Help Us Honor the Veterans in Our Community

Dr Eucker Message Image

Years ago, I received an email from one of our STEM parents on the topic of STEM’s school calendar reflecting November 11th as a Professional Development Day and not Veterans Day . He was a Colonel in the Air Force, I believe, and used his full command presence to let me know of his displeasure. While STEM and DCSD do not list national holidays on our Academic Calendars, each year since receiving that email, when our new Academic Calendar is published, my first check is to be certain that November 11th is not closed off from allowing our students and staff to be together to honor service members visiting STEM.

In years past, our secondary school was able to put together Veterans Day events that aligned with our course curriculum, welcoming veterans into our classrooms to share their stories. However, this year, due to COVID that is not an option.

To commemorate Veterans Day this year, I would like to invite our entire community to add their military family members to a list with any comments you wish to add with regard to their or your service. STEM has several veterans on staff and we will highlight their service. We would like to honor active duty, retired, former military, reserve, military who have passed, and of course, all veterans.

The United States Military used to be a common experience. Today, fewer than 3% of the households in the US even know someone who has served. Those who serve are our protectors of everything we hold dear and especially our freedom. They swear allegiance to the US Constitution. Some of our students are called to serve and have enlisted directly from high school, or Commissioned as officers through a service academy or through college programs. We currently have a STEM student at the US Air Force Academy and one at the Coast Guard Academy. We are still waiting for our first Naval Academy (Annapolis/ USNA)) and West Point (USMA) STEM student. Several STEM students are now proud Marines, as well as from other military branches.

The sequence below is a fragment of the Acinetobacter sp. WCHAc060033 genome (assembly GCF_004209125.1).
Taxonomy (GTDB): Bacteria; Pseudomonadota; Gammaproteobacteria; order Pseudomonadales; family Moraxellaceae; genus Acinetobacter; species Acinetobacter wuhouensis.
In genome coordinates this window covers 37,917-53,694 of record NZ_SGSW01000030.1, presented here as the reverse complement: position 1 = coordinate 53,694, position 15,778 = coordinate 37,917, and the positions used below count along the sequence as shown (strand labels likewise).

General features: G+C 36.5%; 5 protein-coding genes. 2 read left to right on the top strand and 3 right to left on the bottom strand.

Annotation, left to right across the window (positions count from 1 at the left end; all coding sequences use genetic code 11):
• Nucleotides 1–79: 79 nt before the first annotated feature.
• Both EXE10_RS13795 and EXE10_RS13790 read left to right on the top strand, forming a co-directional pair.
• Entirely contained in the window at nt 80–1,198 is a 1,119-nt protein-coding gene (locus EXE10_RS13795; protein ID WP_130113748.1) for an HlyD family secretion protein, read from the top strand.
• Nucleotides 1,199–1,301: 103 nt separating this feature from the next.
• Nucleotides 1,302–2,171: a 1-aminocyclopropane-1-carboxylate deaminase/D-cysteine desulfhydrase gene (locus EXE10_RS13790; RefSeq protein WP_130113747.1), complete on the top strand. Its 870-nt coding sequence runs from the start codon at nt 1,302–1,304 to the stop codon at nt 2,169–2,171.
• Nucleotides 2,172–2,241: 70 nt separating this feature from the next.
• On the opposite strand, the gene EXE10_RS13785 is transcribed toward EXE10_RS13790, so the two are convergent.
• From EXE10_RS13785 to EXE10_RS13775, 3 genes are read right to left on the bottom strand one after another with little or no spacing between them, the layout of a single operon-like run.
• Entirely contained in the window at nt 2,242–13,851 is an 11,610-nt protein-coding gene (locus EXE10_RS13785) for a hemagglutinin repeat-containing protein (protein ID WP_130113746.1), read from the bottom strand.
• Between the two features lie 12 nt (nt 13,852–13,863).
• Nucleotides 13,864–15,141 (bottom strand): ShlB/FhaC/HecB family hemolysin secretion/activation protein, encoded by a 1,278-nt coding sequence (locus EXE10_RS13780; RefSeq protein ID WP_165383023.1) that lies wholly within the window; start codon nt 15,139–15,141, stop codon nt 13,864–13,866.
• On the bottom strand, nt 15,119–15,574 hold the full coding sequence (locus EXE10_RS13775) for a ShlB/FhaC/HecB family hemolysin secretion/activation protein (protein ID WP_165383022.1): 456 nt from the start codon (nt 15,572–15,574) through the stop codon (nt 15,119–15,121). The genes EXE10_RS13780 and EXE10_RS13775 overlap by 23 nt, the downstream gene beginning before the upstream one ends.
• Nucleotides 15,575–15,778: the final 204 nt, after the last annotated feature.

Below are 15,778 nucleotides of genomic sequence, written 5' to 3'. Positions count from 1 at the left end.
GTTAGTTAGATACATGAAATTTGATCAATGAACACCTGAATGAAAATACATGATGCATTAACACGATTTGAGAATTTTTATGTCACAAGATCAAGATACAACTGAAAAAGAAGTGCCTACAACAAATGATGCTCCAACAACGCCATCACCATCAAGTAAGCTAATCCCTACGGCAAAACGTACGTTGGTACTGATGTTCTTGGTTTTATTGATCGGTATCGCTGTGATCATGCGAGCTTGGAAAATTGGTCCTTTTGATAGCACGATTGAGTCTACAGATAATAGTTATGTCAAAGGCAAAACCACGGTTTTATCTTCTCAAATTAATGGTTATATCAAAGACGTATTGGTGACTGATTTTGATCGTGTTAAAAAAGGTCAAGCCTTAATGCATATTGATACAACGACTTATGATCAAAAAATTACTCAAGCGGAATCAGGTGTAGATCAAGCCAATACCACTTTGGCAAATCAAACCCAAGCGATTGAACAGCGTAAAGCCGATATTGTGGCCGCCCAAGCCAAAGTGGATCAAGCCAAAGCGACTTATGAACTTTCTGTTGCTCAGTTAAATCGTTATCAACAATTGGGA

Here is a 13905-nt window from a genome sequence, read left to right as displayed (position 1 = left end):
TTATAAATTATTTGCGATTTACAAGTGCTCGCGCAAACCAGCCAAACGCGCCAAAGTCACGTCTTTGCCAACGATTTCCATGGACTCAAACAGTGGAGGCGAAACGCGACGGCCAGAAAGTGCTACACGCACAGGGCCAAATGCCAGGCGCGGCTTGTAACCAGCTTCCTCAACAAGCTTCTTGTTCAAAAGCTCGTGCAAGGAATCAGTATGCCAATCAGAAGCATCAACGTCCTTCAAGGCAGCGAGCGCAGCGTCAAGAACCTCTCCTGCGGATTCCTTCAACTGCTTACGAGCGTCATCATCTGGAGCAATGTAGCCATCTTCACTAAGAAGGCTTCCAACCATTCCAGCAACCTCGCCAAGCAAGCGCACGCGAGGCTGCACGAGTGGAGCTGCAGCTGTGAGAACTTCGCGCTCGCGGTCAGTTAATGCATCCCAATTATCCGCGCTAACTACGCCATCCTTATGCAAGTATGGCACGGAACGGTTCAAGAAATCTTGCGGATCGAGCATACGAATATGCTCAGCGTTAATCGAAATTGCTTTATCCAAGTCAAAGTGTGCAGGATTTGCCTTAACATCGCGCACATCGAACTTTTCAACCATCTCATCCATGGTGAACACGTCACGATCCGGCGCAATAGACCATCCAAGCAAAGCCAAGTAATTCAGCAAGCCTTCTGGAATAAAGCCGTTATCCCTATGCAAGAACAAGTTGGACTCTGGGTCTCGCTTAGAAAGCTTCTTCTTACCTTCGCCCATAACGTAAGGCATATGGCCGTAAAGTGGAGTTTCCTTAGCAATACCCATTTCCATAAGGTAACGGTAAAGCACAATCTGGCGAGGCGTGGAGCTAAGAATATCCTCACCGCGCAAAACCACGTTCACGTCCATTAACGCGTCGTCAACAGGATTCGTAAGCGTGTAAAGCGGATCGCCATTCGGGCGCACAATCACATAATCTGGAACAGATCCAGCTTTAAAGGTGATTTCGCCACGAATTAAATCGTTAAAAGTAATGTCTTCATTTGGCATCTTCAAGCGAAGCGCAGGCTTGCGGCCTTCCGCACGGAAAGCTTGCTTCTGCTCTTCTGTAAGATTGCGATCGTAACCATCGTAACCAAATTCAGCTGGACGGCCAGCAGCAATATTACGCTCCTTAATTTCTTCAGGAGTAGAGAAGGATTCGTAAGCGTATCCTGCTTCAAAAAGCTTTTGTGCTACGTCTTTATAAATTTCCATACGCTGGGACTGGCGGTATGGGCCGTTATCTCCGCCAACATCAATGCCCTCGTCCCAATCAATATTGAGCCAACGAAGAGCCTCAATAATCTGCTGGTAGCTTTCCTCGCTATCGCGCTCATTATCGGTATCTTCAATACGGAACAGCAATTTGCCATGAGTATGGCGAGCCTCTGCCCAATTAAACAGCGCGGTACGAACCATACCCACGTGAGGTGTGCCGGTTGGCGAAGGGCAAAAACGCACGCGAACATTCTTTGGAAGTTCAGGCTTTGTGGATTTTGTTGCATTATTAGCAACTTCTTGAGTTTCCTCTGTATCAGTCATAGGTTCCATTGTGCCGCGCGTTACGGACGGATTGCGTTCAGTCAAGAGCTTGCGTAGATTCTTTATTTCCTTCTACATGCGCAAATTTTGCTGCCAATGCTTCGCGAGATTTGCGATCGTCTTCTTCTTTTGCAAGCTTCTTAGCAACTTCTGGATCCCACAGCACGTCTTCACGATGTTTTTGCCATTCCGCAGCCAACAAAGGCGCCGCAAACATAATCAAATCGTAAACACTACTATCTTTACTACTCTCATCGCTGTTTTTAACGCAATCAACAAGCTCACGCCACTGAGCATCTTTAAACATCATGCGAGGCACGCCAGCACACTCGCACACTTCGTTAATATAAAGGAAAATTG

The Colonel at the time, and even much of our community now, are not aware that I am a proud mother to two military officers. I wear an insignia on my STEM badge with two small blue stars. This insignia is Congressionally approved and only designated families may display this symbol. One of my sons is a Lieutenant Commander serving in the US Embassy in Delhi, negotiating with the Indian Military (in Hindi!) after being a submarine officer. My other son is a Captain serving a NATO assignment as an artillery expert after being on the Black Knight Parachute team. West Point and Annapolis are where they Commissioned.They fully embrace the challenge of being young officers in an uncertain world. I could not be more proud of them and their service. Like all military families, we share a bond of understanding that transcends the questions of personal safety for service.

The Colonel and I found common ground after sharing some of my story. He realized my deep commitment to those who serve and even quipped, “Who do you cheer for in the Army-Navy game?”

I hope you will take some time to add the names of all whom you wish to recognize as STEM salutes our military community using our STEM Veterans Day Recognition Form. This list will be published in our newsletter following Veterans Day.

P.J. Eucker PhD
Executive Director

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